The Bureau of Safety and Environmental Enforcement (BSEE), a unit of the Interior Department, recently issued a new requirement for oil rigs to be more prepared for the 2022 hurricane season. Oil rig owners must now report the time needed to evacuate crewmembers and send progress reports of shutdowns as tropical storms approach. This comes in the wake of a steady increase of several near misses of hurricane explosions in 2020 and 2021.
Oil rigs in the Gulf of Mexico are susceptible to hurricane disasters. When a hurricane makes a direct hit on the rig, there is a possibility it can explode. This is especially the case when rig owners do not properly shut down operations in time, in order to maximize profits.
Hurricane safety precautions are absolutely necessary to protect crewmembers on offshore oil rigs.
In one of the deadliest offshore oil disasters in U.S. history, BP’s Deepwater Horizon oil rig exploded 40 miles off the coast of Louisiana in 2010, killing 11 crew members and injuring 17 others. The explosion also caused a huge oil spill in the Gulf, the environmental effects of which are still felt today. BP spent tens of billions of dollars settling lawsuits and cleaning up the mess. Investigators found that BP was badly behind schedule drilling the well, so it cut corners for safety to finish up quickly.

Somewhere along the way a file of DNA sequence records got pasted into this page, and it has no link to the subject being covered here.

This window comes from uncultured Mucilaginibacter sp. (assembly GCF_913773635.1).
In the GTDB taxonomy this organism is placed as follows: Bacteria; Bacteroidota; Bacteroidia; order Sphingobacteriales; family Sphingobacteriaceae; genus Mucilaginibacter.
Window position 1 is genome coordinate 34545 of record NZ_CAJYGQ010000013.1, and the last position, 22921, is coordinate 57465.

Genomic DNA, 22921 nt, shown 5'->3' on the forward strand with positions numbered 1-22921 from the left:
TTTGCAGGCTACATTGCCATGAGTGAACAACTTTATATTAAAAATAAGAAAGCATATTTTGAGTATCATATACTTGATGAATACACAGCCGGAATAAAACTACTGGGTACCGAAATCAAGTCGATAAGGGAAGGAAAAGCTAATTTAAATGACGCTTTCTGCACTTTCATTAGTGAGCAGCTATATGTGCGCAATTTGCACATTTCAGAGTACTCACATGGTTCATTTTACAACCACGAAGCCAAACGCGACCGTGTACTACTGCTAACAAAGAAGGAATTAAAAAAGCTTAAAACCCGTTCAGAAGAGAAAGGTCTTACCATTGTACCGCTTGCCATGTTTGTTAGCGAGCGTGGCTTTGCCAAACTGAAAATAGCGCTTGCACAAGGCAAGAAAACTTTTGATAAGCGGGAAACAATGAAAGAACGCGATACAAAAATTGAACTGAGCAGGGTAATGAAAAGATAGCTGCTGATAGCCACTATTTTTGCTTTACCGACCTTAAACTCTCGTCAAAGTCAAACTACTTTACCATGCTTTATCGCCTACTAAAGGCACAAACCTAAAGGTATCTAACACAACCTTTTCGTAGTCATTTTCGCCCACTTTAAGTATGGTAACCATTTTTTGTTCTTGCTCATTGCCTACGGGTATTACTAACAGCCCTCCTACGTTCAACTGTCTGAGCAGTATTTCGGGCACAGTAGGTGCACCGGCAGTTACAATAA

Just this year, an offshore drilling unit lost 11 marine riser joints and a lower marine riser package, polluting the Gulf of Mexico, in a failed attempt to evacuate the area from Hurricane Ida. The BSEE identified that the rig had delayed evacuation procedures during the encroaching storm, poor operational decisions, and equipment breakdowns.
In 2020, an oil rig company was sued for negligence by failing to move their oil rig quickly enough to get out of a hurricane’s path in the Gulf.
Oil rig platforms are usually designed to withstand both gale force winds and severe weather, including a Category 5 hurricane. The national standards are defined by regulations from the BSEE. Standard preparations include mandatory evacuation of non-essential personnel, regular warnings and updates on impending storms, suspension of all drilling operations, activating the shut-in procedure to close the sub-surface safety valves, and closing wells. Oil rig operators also need to have the right amount of “T-Time” (the time needed to secure wells safely, pull risers, prepare the ship for transit, and evacuate the weather event). Oil rig crews often evacuate from hurricanes departing by helicopter and leaving a few crew members to ride out the storm. However, some oil rig companies skirt safety procedures and do not give themselves enough time to evacuate, shut in the wells, secure equipment, and protect remaining crewmembers.
The new regulation will require oil rig owners to report their T-Time during the hurricane and send regular updates of how rigs are progressing with safety procedures.
If you or your loved ones have been affected by an offshore oil rig accident, we are here to help.